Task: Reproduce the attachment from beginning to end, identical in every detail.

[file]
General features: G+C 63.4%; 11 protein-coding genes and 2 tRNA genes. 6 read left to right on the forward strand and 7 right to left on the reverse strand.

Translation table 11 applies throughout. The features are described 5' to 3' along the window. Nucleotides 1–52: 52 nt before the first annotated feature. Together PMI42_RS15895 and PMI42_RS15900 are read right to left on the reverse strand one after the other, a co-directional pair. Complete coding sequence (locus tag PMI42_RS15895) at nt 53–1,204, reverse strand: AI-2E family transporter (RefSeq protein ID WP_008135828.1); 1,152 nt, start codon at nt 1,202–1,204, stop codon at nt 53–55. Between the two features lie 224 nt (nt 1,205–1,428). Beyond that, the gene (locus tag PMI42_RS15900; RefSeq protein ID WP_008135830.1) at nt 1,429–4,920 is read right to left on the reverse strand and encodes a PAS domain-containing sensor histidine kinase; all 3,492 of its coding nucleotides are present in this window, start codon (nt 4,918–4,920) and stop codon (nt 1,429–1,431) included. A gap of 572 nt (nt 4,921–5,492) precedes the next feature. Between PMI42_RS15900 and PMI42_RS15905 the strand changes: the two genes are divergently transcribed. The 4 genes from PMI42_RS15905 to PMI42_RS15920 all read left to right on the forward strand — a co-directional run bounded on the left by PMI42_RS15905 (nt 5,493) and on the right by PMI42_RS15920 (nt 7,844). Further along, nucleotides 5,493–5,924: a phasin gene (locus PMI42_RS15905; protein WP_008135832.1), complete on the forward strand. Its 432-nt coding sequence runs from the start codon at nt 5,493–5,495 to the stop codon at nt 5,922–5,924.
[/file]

General features: G+C 63.4%; 11 protein-coding genes and 2 tRNA genes. 6 read left to right on the forward strand and 7 right to left on the reverse strand.

Translation table 11 applies throughout. The features are described 5' to 3' along the window. Nucleotides 1–52: 52 nt before the first annotated feature. Together PMI42_RS15895 and PMI42_RS15900 are read right to left on the reverse strand one after the other, a co-directional pair. Complete coding sequence (locus tag PMI42_RS15895) at nt 53–1,204, reverse strand: AI-2E family transporter (RefSeq protein ID WP_008135828.1); 1,152 nt, start codon at nt 1,202–1,204, stop codon at nt 53–55. Between the two features lie 224 nt (nt 1,205–1,428). Beyond that, the gene (locus tag PMI42_RS15900; RefSeq protein ID WP_008135830.1) at nt 1,429–4,920 is read right to left on the reverse strand and encodes a PAS domain-containing sensor histidine kinase; all 3,492 of its coding nucleotides are present in this window, start codon (nt 4,918–4,920) and stop codon (nt 1,429–1,431) included. A gap of 572 nt (nt 4,921–5,492) precedes the next feature. Between PMI42_RS15900 and PMI42_RS15905 the strand changes: the two genes are divergently transcribed. The 4 genes from PMI42_RS15905 to PMI42_RS15920 all read left to right on the forward strand — a co-directional run bounded on the left by PMI42_RS15905 (nt 5,493) and on the right by PMI42_RS15920 (nt 7,844). Further along, nucleotides 5,493–5,924: a phasin gene (locus PMI42_RS15905; protein WP_008135832.1), complete on the forward strand. Its 432-nt coding sequence runs from the start codon at nt 5,493–5,495 to the stop codon at nt 5,922–5,924.